T Coach and dad Neal Tew shared some thoughts about being a squash parent.
I’ve been thinking lately about the nature of competition and the role it can play in the development of a child’s personality. It is easy to think competition is something to be avoided — too rough, too likely to end up creating harm or hurt feelings, too much pitting one child against another. I think these ideas miss the point. The root of the word competition — from the Latin, com + petere — denotes a basic meaning of “to strive together.” This echoes with the experience I have seen our children go through at The T.
If you go to the heart of competition you will find, I believe, an opportunity for a child to strive with others, to better themselves with others, to test themselves alongside other co-strivers. That is what a competitor can be: a co-striver. In squash, no child advances quite so far as they do when they have a co-striver practicing alongside them or squaring off against them in regular matchplay, be it leagues or tournaments. The co-striver is like a metric against which personal progress can be measured, a bar that shows how high one needs to jump, a wave that crests and waits to be ridden, even if it knocks one off the board. In this sense, competition is not a fundamentally negative force between two sides, where only one side wins and animosity reigns between them. Rather — and this is what we try to create at The T — competition can coexist with collaboration, with mutual respect, with mutual growth.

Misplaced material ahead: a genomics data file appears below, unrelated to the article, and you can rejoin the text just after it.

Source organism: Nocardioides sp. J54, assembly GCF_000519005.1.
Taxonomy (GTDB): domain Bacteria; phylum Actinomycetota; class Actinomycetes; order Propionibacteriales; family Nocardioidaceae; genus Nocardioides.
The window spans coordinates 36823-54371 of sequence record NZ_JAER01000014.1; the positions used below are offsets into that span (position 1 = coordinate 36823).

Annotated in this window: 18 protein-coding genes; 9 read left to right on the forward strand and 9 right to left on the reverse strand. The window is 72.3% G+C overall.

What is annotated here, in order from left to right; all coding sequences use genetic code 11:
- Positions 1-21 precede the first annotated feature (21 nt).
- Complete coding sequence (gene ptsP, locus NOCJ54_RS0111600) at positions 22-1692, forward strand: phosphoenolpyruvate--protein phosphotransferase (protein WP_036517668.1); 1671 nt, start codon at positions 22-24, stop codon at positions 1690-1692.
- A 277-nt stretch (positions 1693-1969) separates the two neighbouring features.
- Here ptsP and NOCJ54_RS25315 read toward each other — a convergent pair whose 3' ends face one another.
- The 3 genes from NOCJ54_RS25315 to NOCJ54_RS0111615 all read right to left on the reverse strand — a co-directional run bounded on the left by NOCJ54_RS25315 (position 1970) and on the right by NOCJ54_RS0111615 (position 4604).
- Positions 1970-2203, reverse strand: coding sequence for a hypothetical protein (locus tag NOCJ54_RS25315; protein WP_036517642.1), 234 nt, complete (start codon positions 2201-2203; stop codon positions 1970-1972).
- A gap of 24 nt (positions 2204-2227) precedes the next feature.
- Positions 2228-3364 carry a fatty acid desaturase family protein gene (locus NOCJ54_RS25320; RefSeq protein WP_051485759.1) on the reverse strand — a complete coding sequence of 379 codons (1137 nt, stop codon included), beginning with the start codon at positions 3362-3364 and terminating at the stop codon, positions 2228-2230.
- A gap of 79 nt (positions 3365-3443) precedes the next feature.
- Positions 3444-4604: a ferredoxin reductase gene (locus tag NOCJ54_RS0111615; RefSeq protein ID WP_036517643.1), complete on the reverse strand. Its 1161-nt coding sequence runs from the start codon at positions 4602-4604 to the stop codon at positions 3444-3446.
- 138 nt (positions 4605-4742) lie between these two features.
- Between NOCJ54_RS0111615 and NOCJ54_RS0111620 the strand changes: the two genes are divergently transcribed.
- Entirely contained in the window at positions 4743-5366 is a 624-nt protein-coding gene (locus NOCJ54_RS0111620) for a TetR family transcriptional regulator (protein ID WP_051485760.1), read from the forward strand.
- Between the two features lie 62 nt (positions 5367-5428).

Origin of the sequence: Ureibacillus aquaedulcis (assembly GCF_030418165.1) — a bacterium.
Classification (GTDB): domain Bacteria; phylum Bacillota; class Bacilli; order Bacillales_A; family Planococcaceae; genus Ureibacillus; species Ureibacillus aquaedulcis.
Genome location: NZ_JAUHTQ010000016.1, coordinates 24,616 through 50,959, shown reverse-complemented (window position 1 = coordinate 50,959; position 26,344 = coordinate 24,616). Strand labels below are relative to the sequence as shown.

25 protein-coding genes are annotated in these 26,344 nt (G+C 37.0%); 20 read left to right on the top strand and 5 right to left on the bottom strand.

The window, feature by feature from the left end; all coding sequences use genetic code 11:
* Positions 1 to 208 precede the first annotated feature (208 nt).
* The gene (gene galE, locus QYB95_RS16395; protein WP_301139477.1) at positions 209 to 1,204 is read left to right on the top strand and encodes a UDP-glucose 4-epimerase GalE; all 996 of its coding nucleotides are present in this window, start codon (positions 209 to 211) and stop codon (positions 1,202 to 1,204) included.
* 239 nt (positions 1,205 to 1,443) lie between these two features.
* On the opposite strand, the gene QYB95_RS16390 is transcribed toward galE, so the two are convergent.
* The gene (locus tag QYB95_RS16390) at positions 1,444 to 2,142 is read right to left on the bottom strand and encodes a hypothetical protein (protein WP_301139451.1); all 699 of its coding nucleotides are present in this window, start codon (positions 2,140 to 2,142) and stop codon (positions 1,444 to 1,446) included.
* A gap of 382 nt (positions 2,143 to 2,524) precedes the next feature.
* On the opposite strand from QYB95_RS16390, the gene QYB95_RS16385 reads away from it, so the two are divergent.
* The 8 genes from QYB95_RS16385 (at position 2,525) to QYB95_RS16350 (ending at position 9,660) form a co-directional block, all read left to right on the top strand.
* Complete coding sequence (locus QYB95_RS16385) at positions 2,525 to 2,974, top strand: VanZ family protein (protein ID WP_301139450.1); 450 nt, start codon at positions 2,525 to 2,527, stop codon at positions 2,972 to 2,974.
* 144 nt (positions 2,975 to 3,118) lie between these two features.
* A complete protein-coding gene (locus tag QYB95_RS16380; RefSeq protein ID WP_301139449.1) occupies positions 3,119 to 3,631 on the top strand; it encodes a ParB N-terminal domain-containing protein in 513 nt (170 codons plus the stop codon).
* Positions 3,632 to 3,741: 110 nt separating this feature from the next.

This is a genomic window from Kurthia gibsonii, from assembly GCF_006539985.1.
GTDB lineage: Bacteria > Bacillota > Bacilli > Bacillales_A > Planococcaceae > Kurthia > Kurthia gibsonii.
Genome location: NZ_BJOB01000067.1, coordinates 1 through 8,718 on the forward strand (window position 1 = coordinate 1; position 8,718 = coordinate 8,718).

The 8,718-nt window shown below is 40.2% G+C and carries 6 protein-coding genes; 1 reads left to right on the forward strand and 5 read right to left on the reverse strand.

Indeed it is possible that competition can further these ideals. In the experience of our program, to give just one example, I have seen Rohan and JP mutually compete with one another over three years in such way that both have benefited. They have made practices more engaging, spurred each other on by example, sparred in match play, laughed in down times and celebrated each others’ successes. And at their highest point this past month, they played a stirring match in the finals of the Mid West Regional Championships that left all observers in awe of their budding talent (won by Rohan 15-13 in the fifth). Two talents striving together — each one the better for having the other to compete with. That is the nature of competition as we see it.